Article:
Executive Suite: Preparing for post-election
- By Mimi Browning
- Nov 03, 2004
New political ap-pointees will find themselves inundated with advice after any election. But the changing of the guard also provides numerous opportunities for career professionals to secure the status quo, set the stage for change or do a bit of both.
Depending onwhat you want to accomplish, the following tips will enable a smooth, productive transition:
- Showcase your basic mission. Administration leaders, reappointed or new, want to understand your mission and how well you are performing. Be able to clearly state your mission and, even better, be able to demonstrate through metrics how you are achieving that mission.
In addition, it is always wise to offer goals and objectives for the upcoming year.
- Strengthen your organization. The best time to implement change or to advocate the status quo is when you are a strong, stable organization. Thus, this interim period'November through June'is a great time to strengthen your organization.
Consider promoting or hiring exceptional people (you never know when a hiring freeze will be imposed), making organizational alignments you may have been reluctant to undertake in the past, and assuring that individual and organizational training and certifications are current.
Now is not the time for big change but rather for change at the margin. If you do nothing during this interim period, you may become a target for unwanted change!
- Prepare for the new leaders. Dust off and update briefings, organization charts and technology demonstrations. Make sure they are in readable English'eliminate acronyms, technology jargon and complexity.
The best bet for your first presentation to a new appointee is to have one briefing chart that succinctly illustrates your main vision or theme. Subsequent charts can explain in detail. Perhaps most important, demonstrate your listening skills.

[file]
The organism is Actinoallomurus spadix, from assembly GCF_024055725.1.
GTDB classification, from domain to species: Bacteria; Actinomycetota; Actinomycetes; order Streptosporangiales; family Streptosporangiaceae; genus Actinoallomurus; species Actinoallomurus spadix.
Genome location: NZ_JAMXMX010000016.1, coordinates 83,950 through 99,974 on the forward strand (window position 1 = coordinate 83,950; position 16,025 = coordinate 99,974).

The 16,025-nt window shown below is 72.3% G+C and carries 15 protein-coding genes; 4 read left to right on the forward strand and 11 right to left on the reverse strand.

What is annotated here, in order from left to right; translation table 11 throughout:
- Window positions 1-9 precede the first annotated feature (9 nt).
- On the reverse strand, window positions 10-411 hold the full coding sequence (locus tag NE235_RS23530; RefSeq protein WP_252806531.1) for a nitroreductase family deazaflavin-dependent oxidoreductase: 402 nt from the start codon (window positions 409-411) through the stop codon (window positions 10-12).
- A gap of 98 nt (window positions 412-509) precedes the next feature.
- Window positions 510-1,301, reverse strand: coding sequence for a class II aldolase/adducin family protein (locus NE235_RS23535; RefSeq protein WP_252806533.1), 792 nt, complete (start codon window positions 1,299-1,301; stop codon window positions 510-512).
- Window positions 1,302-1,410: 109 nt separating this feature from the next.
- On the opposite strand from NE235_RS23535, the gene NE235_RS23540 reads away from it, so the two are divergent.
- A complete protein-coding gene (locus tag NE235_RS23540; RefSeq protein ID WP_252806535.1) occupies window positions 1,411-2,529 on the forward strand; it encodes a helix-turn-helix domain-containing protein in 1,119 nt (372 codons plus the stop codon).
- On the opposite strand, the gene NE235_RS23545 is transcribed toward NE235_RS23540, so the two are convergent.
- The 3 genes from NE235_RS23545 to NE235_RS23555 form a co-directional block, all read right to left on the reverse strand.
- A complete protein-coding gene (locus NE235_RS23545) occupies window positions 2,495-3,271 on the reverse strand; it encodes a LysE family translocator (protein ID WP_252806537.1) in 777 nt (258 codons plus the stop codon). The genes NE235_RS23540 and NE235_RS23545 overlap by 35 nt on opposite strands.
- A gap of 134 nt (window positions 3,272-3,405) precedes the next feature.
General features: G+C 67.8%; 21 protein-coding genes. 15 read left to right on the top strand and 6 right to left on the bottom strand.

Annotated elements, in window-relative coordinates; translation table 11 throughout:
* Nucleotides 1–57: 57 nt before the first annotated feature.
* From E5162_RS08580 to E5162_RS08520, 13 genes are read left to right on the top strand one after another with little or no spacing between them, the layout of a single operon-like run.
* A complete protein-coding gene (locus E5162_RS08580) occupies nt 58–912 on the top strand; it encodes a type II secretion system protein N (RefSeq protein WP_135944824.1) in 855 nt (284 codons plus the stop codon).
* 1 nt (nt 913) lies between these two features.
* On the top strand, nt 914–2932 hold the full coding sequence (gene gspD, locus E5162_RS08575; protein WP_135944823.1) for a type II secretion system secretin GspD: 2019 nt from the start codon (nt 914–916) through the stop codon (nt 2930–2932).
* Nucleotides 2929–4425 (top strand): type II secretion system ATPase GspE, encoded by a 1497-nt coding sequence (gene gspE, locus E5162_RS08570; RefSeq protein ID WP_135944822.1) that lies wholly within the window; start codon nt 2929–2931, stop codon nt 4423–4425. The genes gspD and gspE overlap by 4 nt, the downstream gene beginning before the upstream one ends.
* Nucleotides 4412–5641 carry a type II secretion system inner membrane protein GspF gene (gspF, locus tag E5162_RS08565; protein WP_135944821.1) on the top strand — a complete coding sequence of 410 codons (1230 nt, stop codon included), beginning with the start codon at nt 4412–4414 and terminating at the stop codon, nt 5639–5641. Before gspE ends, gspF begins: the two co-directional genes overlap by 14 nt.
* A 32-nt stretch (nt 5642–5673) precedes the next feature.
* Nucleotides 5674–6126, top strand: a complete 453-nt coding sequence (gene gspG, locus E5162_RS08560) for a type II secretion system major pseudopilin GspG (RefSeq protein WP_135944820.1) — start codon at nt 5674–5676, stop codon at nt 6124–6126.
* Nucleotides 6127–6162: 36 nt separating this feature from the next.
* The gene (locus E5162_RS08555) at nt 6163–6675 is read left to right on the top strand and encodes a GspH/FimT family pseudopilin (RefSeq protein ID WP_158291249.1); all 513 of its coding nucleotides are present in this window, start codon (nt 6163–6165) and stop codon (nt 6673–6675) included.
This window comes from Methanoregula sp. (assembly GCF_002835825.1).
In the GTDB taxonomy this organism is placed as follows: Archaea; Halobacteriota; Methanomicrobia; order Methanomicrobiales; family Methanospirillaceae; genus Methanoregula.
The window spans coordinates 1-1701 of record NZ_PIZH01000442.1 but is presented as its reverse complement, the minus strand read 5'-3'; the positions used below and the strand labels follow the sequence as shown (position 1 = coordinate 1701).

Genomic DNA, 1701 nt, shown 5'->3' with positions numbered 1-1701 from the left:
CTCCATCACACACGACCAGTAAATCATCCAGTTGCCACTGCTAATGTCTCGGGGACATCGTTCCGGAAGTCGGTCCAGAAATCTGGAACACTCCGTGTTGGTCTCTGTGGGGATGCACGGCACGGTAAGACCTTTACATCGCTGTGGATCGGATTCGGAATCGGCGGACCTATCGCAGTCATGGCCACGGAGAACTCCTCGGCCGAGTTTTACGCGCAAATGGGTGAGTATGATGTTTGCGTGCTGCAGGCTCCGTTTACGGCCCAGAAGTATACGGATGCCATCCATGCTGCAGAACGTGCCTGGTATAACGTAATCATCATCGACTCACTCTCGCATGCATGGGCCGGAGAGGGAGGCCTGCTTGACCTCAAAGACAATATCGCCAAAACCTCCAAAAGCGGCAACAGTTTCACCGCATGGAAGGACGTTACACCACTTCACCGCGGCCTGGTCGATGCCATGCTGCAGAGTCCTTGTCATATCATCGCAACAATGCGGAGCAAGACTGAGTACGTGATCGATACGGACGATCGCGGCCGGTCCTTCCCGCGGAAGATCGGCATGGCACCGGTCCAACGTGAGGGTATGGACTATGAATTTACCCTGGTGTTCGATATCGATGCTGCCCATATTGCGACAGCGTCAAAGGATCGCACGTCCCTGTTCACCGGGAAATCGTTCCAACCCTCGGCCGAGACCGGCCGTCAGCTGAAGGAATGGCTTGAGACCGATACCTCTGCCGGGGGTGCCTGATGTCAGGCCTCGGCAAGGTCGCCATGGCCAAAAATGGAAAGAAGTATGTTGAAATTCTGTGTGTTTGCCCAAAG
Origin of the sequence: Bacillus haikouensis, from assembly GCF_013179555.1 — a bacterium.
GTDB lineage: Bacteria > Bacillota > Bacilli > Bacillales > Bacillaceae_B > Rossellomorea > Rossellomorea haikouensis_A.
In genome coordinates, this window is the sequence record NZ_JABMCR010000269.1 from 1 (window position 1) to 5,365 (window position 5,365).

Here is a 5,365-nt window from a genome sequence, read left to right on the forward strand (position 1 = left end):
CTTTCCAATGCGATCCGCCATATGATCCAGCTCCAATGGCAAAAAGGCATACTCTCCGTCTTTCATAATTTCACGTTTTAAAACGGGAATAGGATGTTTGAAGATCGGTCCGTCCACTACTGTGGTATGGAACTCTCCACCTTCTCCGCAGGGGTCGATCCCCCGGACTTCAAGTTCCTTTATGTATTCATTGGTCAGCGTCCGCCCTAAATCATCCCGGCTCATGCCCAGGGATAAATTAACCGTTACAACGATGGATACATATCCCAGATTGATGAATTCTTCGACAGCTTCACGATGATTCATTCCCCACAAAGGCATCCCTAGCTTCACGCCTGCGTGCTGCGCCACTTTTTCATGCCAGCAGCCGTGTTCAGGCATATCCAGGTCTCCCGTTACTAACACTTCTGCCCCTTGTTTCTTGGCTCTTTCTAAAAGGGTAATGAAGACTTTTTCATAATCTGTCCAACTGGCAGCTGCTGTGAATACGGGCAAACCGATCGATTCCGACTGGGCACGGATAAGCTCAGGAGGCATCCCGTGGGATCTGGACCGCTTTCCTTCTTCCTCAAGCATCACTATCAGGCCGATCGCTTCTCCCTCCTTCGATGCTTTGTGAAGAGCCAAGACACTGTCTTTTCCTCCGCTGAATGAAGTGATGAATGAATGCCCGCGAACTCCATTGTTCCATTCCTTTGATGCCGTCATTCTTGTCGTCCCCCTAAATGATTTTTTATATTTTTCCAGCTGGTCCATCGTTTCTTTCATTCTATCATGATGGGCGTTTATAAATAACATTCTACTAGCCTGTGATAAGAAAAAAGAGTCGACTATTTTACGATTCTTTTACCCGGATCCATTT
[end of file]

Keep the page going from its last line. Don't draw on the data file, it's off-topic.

- Take advantage of small 'open windows.' If you've always wanted to change a bothersome internal procedure, consider doing so now.
We're not talking here about abolishing a major section of the tax code or going to a 34-hour workweek, but it may be possible to eliminate excess baggage that has found its way into the system. For example, if it takes six months and 17 signatures to approve a computer system that costs less than $5 million, consider revising the procedure before it can be institutionalized by the new regime.
- Maintain strong relationships. During changing times, strong organizational and professional relationships are keys to success and sanity.
Stronger-than-usual collaboration within an agency will help assure success on common projects and challenges. Also strengthen ties with such external organizations as other government agencies, contractors and Congress.
Lastly, now is an especially good time to network and be both personally and professionally visible. No one can predict the future, but yours is best built on a solid foundation of professional and personal colleagues who know and trust you. Mimi Browning is a former Army executive who is a principal at Booz Allen Hamilton Inc. of McLean, Va. Contact her at firstname.lastname@example.org.